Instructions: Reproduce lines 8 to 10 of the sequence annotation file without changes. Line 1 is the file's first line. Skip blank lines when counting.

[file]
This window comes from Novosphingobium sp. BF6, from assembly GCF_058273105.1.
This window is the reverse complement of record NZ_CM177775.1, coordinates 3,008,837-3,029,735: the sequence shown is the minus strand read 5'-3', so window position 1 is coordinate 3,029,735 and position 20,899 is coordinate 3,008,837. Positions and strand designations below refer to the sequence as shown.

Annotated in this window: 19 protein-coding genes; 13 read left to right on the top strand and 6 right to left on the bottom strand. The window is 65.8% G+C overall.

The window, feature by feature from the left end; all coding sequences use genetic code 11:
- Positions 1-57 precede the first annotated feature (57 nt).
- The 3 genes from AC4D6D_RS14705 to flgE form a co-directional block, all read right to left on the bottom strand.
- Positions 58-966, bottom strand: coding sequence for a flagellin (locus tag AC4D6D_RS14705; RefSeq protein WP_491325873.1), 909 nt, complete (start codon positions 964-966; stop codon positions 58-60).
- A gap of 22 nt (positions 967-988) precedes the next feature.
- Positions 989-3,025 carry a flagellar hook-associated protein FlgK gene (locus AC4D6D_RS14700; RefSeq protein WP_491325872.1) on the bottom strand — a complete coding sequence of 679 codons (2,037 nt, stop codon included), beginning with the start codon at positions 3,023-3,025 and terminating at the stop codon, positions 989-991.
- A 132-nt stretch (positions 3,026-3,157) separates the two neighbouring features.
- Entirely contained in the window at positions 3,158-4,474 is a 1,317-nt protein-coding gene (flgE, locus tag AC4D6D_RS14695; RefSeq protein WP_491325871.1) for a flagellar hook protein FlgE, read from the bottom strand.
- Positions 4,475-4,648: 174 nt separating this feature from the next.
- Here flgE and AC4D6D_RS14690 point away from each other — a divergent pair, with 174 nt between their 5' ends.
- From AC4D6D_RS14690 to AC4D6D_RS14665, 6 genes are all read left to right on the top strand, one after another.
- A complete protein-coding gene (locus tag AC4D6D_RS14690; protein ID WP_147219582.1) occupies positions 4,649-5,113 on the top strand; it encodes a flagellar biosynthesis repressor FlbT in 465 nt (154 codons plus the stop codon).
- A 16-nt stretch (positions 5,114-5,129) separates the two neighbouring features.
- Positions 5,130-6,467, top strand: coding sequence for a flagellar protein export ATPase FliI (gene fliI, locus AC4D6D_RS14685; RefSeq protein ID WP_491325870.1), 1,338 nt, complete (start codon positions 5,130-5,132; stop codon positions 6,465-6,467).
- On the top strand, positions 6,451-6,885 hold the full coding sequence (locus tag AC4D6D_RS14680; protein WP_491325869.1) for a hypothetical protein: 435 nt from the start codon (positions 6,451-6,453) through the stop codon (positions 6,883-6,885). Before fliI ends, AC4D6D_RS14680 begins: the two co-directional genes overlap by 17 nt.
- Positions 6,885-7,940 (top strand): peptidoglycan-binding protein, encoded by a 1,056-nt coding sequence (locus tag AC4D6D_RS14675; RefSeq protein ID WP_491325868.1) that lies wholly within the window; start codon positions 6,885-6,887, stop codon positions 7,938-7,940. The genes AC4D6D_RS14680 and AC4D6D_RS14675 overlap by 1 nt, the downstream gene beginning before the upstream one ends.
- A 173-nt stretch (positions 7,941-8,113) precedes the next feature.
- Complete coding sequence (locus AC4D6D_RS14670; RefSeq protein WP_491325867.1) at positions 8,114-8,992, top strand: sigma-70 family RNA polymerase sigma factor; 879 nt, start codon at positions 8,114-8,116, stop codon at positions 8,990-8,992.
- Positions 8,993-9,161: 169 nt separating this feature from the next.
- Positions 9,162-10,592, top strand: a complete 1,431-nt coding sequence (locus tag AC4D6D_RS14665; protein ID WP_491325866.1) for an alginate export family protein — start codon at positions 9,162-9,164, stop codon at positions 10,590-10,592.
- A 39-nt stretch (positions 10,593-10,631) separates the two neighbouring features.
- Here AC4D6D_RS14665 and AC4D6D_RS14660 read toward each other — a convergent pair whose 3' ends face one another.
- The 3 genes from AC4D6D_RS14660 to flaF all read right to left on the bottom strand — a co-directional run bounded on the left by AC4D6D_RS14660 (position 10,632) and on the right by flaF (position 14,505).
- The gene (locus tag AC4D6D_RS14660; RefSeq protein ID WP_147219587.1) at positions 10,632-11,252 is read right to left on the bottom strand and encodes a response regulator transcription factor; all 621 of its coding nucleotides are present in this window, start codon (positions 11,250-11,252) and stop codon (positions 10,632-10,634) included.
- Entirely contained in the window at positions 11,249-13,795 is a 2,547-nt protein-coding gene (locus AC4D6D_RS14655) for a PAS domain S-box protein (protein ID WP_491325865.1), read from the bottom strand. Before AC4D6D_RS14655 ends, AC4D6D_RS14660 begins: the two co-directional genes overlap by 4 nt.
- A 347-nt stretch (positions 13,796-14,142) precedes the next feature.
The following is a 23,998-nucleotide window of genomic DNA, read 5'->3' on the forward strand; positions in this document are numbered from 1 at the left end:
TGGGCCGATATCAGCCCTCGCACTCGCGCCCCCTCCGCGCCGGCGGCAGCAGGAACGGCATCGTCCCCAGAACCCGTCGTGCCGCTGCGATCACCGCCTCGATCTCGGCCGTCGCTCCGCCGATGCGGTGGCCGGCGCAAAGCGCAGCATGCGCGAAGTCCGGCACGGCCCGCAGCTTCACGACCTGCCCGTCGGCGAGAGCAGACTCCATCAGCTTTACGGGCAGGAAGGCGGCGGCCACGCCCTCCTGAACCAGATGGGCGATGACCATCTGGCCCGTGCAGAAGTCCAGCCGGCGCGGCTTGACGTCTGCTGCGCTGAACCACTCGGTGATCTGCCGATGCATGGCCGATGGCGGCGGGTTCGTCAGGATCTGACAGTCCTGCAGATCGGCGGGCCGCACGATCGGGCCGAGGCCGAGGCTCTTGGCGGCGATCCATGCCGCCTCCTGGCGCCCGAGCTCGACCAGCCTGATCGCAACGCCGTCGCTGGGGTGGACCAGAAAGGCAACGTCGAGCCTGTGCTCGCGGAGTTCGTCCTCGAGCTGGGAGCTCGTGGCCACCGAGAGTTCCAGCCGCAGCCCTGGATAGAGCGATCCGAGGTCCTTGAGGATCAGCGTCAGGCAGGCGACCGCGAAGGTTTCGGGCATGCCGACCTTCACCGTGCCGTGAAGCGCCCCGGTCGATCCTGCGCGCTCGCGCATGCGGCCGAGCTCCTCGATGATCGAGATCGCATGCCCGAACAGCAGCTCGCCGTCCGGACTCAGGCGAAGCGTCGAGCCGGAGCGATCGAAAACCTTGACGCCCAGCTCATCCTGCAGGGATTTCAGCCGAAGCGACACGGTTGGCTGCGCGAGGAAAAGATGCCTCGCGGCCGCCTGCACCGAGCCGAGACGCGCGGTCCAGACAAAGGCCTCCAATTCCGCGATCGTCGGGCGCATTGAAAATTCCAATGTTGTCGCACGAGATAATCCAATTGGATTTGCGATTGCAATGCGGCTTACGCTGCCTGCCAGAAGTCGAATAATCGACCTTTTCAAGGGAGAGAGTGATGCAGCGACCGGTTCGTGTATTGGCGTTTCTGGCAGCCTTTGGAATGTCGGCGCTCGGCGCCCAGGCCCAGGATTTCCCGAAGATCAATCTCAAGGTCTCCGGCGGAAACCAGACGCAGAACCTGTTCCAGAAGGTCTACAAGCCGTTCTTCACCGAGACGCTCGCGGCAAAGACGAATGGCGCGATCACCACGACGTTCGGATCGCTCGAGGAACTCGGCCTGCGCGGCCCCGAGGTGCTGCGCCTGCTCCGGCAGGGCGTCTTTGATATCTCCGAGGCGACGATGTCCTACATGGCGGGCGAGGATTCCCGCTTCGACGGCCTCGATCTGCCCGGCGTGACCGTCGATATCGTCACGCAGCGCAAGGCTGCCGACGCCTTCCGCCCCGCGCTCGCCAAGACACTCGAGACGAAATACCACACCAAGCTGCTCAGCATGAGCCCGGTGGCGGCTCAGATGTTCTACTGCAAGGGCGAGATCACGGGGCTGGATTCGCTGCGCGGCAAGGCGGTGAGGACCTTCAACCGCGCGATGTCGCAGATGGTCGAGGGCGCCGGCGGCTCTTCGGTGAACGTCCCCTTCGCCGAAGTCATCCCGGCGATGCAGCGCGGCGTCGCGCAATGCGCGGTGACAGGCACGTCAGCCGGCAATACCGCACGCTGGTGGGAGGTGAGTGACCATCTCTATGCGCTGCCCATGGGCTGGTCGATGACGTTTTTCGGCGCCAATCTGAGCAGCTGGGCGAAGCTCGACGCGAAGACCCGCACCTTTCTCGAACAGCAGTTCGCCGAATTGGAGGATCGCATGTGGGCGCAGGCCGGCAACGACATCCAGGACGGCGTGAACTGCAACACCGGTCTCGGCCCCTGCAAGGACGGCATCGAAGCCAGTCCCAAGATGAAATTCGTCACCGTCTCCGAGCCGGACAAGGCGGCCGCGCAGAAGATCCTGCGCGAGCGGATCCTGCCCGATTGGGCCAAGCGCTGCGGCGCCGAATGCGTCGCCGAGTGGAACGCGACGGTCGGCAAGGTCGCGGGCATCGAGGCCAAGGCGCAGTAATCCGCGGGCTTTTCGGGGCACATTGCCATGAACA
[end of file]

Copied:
- A gap of 22 nt (positions 967-988) precedes the next feature.
- Positions 989-3,025 carry a flagellar hook-associated protein FlgK gene (locus AC4D6D_RS14700; RefSeq protein WP_491325872.1) on the bottom strand — a complete coding sequence of 679 codons (2,037 nt, stop codon included), beginning with the start codon at positions 3,023-3,025 and terminating at the stop codon, positions 989-991.
- A 132-nt stretch (positions 3,026-3,157) separates the two neighbouring features.